Uplift: Uplifting LGBTQ+ Experience Within and Beyond Unitarian Universalism

Dare to Come Out to Ourselves on National Coming Out Day!

By Sara Green

I did a little research on the history of National Coming Out Day. It began in 1988 with the premise that coming out as a queer or trans person was the most basic form of activism one could do, because of the rationale that it is harder for people to hate queer or trans people if they know one. Although there had been a first march in 1979, National Coming Out Day is a celebration of the second March on Washington for Lesbian and Gay Rights that put forth such demands as increased funding towards ending the AID pandemic, an end to apartheid in South Africa, an end to sodomy laws, and the passing of a gay and lesbian civil rights law. What an amazing and magical moment of visibility and power. Check out some of the speeches from the 1979 March here.

However, as others have pointed out, national coming out day and its premise as the most basic form of activism is complicated. Soon after National Coming Out Day, many of us go to events for Trans Day of Remembrance on November 20 to celebrate the lives of our trans siblings who have been murdered. Queer and trans youth make up 40 percent of the total homeless youth population. Coming out can be dangerous.

Adrienne Rich wrote an article about the notion of coming out as perpetuating heteronormativity by positioning queerness as “other”. So, I'm curious about what kind of work/activism would upend the heteronormativity she speaks about. What if everyone were encouraged and given the space to interrogate their desires….for themselves…..without the need for a performance of any of it? One of my favorite sex educators, Ignacio Rivera, has a model of human sexuality shaped like a pyramid with a base of curiosity and imagination before anything is manifested in consensual play with another person. What if our work is to dare to come out to ourselves? To get honest with our pleasures and desires (sexual and nonsexual). What if we spend more time imagining our best lives? What does it look like? Who’s around? What are we doing?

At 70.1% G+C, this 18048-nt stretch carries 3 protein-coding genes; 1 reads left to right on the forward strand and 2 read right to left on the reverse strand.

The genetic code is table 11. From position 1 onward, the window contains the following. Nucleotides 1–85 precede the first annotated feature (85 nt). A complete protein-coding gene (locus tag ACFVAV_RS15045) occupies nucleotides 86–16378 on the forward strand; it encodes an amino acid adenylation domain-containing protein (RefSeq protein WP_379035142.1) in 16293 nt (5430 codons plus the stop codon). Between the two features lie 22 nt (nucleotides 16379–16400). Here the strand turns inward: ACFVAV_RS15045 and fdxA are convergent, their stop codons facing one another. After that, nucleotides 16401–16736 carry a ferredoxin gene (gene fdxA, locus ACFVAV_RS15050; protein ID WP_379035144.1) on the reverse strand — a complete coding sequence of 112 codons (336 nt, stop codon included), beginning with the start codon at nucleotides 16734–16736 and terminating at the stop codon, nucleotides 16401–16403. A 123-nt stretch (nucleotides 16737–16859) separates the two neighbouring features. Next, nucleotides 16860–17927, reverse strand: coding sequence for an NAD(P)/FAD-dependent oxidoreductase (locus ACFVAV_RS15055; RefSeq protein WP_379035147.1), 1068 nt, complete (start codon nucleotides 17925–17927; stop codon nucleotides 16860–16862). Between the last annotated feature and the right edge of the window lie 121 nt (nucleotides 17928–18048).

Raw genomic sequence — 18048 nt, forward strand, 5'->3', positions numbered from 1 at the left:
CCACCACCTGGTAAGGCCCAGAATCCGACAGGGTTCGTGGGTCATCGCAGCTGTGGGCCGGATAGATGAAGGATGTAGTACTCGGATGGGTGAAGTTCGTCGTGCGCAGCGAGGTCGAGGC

Maybe you’re reading this and thinking “oh! This isn’t a hard task. In fact, I’m living my best life now.” If this is you, congrats! Celebrate that! And then dig deeper. What makes coming out to ourselves the most basic and intimate form of activism is the ways systems of domination and oppression are so embedded in our psyches that they take lifetimes to uproot. Our work is to liberate our desires from capitalism, sexism, anti-black racism, ableism, homophobia and transphobia (to name a few) that tell us we don’t deserve to feel good in our bodies and experience pleasure. Explore that nook and cranny.- that thought you dare to think just long enough for you to stop yourself from thinking it. Just think about the times when you feel guilty for resting or turning in something at your school or job isn’t perfect because you spent that time having lunch with a friend.

I could write forever about this, but the last thing I’ll say is is that the spirit of rest, curiosity, play and imagination is coming soon to a Thrive Youth or Young Adult program near you! We are doing the work of coming out to ourselves and asking what is it that we really want to do together? Who can we really be and do we really have the gumption to try living into that?

So in honor of National Coming Out Day, check out these resources for that deep work of coming out to ourselves:

About the Author

Sara Green

Sara Green here. I am a southern, cis/queer/poly, Black femme minister living near Nashville, TN. I imagine liberation/salvation/beloved community as communities that have the ability to eat good food together, experience pleasure in our bodies and...


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Headshot for Sara Green, youth and young adults of color ministry associate in the UUA Office of Youth and Young Adult Ministries.

Sara Green

Voices of LGBTQ Liberation! 1979 March on Washington Part Two